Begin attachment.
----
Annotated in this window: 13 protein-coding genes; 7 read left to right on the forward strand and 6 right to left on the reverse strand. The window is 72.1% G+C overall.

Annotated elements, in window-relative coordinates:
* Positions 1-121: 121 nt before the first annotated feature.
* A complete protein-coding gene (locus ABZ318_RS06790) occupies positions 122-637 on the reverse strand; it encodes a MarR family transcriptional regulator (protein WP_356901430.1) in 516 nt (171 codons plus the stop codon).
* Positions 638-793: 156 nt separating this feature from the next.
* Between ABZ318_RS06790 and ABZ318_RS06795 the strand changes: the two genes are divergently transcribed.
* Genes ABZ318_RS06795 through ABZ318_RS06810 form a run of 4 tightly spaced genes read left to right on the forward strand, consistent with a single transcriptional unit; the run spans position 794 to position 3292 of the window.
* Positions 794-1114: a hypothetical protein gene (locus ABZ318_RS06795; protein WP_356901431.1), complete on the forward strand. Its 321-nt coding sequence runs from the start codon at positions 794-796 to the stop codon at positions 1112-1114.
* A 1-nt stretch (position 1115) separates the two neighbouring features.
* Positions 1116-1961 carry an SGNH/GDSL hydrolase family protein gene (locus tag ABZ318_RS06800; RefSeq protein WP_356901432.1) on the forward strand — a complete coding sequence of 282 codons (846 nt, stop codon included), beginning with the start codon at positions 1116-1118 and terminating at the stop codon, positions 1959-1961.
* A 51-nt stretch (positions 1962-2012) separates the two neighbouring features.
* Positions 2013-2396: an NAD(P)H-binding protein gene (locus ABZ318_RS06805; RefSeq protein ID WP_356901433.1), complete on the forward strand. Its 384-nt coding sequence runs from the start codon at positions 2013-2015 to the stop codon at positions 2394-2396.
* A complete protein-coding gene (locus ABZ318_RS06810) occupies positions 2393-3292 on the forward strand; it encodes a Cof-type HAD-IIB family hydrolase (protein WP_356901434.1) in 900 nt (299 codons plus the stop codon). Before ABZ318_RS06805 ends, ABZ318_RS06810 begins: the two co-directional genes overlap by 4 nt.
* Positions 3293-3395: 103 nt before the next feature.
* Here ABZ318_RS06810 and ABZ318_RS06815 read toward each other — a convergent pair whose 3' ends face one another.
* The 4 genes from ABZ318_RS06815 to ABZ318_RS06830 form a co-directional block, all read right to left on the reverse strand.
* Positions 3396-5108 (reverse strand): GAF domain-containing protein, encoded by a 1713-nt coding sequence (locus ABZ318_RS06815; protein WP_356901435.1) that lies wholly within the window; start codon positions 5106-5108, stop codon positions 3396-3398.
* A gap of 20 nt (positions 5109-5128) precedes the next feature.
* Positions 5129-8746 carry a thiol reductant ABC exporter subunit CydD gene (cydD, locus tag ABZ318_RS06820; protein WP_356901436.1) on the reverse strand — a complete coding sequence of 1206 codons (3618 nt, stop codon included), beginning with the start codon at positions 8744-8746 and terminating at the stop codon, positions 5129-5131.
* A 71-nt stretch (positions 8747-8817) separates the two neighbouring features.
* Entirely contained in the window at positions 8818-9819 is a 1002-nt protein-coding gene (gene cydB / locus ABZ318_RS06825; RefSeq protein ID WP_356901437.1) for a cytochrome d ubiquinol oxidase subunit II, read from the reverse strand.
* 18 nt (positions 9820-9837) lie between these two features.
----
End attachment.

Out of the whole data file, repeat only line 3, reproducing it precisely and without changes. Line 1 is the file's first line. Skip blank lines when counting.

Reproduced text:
* Positions 1-121: 121 nt before the first annotated feature.